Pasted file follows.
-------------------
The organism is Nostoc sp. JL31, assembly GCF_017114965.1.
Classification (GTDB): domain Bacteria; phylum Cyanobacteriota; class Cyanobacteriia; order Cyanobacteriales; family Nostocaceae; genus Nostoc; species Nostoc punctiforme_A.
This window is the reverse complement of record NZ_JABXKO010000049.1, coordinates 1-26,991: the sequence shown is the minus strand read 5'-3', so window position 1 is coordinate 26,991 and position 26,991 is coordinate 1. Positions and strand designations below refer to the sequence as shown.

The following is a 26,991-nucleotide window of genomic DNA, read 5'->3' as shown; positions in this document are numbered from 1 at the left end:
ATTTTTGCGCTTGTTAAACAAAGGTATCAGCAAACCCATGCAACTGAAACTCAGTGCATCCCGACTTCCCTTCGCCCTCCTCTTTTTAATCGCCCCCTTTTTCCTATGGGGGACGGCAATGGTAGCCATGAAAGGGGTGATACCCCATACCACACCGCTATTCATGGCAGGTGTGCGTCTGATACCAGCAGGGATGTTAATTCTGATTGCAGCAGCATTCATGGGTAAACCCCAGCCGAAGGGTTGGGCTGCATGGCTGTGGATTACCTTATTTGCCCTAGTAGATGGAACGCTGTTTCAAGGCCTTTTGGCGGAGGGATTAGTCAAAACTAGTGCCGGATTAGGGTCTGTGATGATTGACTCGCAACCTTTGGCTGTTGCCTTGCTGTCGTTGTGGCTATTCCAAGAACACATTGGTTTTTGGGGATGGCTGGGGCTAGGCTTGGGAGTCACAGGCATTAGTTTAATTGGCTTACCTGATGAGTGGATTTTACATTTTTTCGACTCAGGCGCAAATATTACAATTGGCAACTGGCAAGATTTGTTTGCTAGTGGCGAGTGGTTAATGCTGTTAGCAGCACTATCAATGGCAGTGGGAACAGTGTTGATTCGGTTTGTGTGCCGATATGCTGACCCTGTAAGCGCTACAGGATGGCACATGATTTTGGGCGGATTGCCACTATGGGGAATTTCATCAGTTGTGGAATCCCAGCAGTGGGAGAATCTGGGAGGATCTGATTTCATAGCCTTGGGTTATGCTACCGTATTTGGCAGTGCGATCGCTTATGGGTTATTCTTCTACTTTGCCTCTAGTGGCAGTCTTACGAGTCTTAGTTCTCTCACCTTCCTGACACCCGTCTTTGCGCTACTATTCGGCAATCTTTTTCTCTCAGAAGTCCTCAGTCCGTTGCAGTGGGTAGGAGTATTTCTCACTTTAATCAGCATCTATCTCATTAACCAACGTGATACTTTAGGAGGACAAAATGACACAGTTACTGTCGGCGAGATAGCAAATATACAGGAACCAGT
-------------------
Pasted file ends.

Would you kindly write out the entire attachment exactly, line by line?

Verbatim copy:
The organism is Nostoc sp. JL31, assembly GCF_017114965.1.
Classification (GTDB): domain Bacteria; phylum Cyanobacteriota; class Cyanobacteriia; order Cyanobacteriales; family Nostocaceae; genus Nostoc; species Nostoc punctiforme_A.
This window is the reverse complement of record NZ_JABXKO010000049.1, coordinates 1-26,991: the sequence shown is the minus strand read 5'-3', so window position 1 is coordinate 26,991 and position 26,991 is coordinate 1. Positions and strand designations below refer to the sequence as shown.

The following is a 26,991-nucleotide window of genomic DNA, read 5'->3' as shown; positions in this document are numbered from 1 at the left end:
ATTTTTGCGCTTGTTAAACAAAGGTATCAGCAAACCCATGCAACTGAAACTCAGTGCATCCCGACTTCCCTTCGCCCTCCTCTTTTTAATCGCCCCCTTTTTCCTATGGGGGACGGCAATGGTAGCCATGAAAGGGGTGATACCCCATACCACACCGCTATTCATGGCAGGTGTGCGTCTGATACCAGCAGGGATGTTAATTCTGATTGCAGCAGCATTCATGGGTAAACCCCAGCCGAAGGGTTGGGCTGCATGGCTGTGGATTACCTTATTTGCCCTAGTAGATGGAACGCTGTTTCAAGGCCTTTTGGCGGAGGGATTAGTCAAAACTAGTGCCGGATTAGGGTCTGTGATGATTGACTCGCAACCTTTGGCTGTTGCCTTGCTGTCGTTGTGGCTATTCCAAGAACACATTGGTTTTTGGGGATGGCTGGGGCTAGGCTTGGGAGTCACAGGCATTAGTTTAATTGGCTTACCTGATGAGTGGATTTTACATTTTTTCGACTCAGGCGCAAATATTACAATTGGCAACTGGCAAGATTTGTTTGCTAGTGGCGAGTGGTTAATGCTGTTAGCAGCACTATCAATGGCAGTGGGAACAGTGTTGATTCGGTTTGTGTGCCGATATGCTGACCCTGTAAGCGCTACAGGATGGCACATGATTTTGGGCGGATTGCCACTATGGGGAATTTCATCAGTTGTGGAATCCCAGCAGTGGGAGAATCTGGGAGGATCTGATTTCATAGCCTTGGGTTATGCTACCGTATTTGGCAGTGCGATCGCTTATGGGTTATTCTTCTACTTTGCCTCTAGTGGCAGTCTTACGAGTCTTAGTTCTCTCACCTTCCTGACACCCGTCTTTGCGCTACTATTCGGCAATCTTTTTCTCTCAGAAGTCCTCAGTCCGTTGCAGTGGGTAGGAGTATTTCTCACTTTAATCAGCATCTATCTCATTAACCAACGTGATACTTTAGGAGGACAAAATGACACAGTTACTGTCGGCGAGATAGCAAATATACAGGAACCAGT